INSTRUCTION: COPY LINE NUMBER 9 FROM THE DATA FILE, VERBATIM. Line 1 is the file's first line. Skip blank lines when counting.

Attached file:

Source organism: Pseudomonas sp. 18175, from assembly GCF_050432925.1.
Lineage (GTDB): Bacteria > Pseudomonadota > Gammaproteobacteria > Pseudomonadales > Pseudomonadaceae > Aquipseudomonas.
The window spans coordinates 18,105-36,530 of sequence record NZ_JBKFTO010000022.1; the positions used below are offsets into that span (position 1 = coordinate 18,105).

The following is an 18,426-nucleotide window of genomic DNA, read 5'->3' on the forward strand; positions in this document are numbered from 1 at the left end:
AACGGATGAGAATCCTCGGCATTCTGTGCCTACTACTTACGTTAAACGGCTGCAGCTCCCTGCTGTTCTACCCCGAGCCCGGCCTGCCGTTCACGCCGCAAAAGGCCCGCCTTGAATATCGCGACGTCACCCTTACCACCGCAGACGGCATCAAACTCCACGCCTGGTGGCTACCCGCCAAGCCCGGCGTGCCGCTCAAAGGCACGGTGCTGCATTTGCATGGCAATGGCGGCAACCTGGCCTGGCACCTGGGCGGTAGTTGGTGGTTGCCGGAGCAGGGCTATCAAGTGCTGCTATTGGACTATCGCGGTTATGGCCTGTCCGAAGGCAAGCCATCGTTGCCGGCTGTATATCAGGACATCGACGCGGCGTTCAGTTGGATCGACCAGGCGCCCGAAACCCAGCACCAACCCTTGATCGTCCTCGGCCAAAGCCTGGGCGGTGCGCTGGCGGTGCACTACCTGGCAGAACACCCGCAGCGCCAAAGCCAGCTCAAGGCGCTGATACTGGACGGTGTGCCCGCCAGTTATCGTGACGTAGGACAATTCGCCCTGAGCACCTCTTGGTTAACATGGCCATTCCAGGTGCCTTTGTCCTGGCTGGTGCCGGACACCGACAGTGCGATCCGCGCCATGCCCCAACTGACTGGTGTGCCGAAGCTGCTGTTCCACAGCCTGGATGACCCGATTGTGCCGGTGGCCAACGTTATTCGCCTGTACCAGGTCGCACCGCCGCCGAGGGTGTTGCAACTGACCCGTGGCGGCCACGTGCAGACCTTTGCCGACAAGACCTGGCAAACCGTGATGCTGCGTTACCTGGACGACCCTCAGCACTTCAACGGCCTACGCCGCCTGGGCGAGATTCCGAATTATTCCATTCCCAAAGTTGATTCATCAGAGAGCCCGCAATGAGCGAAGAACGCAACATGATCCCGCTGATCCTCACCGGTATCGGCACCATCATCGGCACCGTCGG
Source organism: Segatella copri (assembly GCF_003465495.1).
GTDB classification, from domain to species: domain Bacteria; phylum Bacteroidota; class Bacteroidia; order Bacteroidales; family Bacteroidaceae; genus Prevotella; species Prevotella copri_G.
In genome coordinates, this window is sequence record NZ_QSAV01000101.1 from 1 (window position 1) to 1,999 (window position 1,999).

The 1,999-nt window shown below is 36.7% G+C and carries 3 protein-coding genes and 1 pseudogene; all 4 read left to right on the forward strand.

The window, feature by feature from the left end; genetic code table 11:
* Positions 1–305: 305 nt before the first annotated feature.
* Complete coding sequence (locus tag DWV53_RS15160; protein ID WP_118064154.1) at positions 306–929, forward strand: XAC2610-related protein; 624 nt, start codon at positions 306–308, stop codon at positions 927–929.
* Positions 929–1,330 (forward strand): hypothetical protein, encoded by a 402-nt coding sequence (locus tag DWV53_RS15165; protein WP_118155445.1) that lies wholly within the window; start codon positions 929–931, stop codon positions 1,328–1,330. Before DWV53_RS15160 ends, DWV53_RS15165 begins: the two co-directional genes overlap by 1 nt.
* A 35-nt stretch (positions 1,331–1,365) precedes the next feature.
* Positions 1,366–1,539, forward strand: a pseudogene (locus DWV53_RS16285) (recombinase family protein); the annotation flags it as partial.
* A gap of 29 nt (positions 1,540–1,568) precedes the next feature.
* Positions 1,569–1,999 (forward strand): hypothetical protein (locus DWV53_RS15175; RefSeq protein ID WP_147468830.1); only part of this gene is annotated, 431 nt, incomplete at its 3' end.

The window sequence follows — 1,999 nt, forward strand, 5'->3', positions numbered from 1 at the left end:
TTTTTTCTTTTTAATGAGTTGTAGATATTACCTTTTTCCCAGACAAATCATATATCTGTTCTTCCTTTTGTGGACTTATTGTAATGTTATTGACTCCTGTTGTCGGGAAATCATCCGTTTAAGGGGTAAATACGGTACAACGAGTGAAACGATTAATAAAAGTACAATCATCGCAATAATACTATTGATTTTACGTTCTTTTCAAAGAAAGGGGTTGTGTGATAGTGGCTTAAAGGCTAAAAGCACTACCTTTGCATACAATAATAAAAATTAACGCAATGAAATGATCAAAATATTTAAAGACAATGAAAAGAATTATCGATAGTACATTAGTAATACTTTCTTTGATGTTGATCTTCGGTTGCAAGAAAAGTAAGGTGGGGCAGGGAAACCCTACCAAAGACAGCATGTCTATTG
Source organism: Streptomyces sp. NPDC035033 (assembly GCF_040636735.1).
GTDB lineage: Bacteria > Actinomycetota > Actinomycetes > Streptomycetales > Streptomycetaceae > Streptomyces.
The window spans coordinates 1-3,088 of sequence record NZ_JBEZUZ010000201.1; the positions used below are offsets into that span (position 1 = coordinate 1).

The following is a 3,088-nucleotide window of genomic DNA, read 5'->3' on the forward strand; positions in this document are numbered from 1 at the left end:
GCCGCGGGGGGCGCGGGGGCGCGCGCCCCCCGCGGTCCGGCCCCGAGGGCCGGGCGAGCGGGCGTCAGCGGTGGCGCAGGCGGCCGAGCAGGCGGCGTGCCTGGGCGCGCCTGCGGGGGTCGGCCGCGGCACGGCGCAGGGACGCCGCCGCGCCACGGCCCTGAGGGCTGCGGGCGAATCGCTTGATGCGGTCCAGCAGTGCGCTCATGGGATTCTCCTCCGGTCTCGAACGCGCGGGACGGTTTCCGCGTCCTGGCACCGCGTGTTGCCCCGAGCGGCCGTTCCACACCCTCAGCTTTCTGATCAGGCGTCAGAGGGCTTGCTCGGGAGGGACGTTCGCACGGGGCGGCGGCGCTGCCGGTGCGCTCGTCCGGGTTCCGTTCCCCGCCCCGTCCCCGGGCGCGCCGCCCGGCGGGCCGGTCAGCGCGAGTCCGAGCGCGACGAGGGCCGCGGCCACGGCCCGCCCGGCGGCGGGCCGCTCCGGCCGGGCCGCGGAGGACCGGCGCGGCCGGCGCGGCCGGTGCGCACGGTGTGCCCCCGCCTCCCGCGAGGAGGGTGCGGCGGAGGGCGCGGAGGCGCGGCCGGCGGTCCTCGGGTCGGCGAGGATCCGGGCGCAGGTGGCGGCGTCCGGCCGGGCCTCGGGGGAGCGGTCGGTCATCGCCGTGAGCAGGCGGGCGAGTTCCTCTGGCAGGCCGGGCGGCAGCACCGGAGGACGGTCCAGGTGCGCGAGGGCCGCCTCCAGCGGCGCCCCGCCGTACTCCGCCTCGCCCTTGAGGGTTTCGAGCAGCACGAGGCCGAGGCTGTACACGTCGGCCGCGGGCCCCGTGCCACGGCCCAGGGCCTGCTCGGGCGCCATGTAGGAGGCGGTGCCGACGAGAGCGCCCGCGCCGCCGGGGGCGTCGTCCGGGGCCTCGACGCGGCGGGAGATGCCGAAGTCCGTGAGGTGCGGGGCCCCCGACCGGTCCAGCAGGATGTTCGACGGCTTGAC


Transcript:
The 1,999-nt window shown below is 36.7% G+C and carries 3 protein-coding genes and 1 pseudogene; all 4 read left to right on the forward strand.